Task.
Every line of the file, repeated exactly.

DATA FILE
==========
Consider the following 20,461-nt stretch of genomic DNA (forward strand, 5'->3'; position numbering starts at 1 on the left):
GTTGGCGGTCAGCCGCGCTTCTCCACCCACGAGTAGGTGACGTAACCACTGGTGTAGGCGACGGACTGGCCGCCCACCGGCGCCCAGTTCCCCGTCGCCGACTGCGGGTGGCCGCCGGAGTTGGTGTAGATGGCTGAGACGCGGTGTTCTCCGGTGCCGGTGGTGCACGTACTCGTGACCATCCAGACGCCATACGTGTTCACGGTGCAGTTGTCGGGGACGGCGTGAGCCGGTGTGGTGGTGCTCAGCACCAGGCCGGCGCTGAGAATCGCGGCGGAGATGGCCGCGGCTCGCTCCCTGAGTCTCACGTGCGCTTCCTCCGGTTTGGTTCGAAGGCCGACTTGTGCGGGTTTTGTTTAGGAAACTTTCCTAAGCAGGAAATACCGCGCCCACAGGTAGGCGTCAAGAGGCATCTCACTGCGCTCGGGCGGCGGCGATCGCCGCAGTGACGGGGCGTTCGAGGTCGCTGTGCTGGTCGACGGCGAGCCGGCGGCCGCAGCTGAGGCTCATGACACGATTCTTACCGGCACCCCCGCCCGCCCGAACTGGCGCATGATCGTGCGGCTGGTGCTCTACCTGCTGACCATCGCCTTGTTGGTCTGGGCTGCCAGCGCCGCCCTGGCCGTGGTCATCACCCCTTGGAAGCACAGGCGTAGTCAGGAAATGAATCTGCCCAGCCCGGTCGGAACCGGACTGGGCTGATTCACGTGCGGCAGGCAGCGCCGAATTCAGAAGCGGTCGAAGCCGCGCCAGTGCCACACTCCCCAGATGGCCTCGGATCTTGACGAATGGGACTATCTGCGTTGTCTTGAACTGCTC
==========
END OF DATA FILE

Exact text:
Consider the following 20,461-nt stretch of genomic DNA (forward strand, 5'->3'; position numbering starts at 1 on the left):
GTTGGCGGTCAGCCGCGCTTCTCCACCCACGAGTAGGTGACGTAACCACTGGTGTAGGCGACGGACTGGCCGCCCACCGGCGCCCAGTTCCCCGTCGCCGACTGCGGGTGGCCGCCGGAGTTGGTGTAGATGGCTGAGACGCGGTGTTCTCCGGTGCCGGTGGTGCACGTACTCGTGACCATCCAGACGCCATACGTGTTCACGGTGCAGTTGTCGGGGACGGCGTGAGCCGGTGTGGTGGTGCTCAGCACCAGGCCGGCGCTGAGAATCGCGGCGGAGATGGCCGCGGCTCGCTCCCTGAGTCTCACGTGCGCTTCCTCCGGTTTGGTTCGAAGGCCGACTTGTGCGGGTTTTGTTTAGGAAACTTTCCTAAGCAGGAAATACCGCGCCCACAGGTAGGCGTCAAGAGGCATCTCACTGCGCTCGGGCGGCGGCGATCGCCGCAGTGACGGGGCGTTCGAGGTCGCTGTGCTGGTCGACGGCGAGCCGGCGGCCGCAGCTGAGGCTCATGACACGATTCTTACCGGCACCCCCGCCCGCCCGAACTGGCGCATGATCGTGCGGCTGGTGCTCTACCTGCTGACCATCGCCTTGTTGGTCTGGGCTGCCAGCGCCGCCCTGGCCGTGGTCATCACCCCTTGGAAGCACAGGCGTAGTCAGGAAATGAATCTGCCCAGCCCGGTCGGAACCGGACTGGGCTGATTCACGTGCGGCAGGCAGCGCCGAATTCAGAAGCGGTCGAAGCCGCGCCAGTGCCACACTCCCCAGATGGCCTCGGATCTTGACGAATGGGACTATCTGCGTTGTCTTGAACTGCTC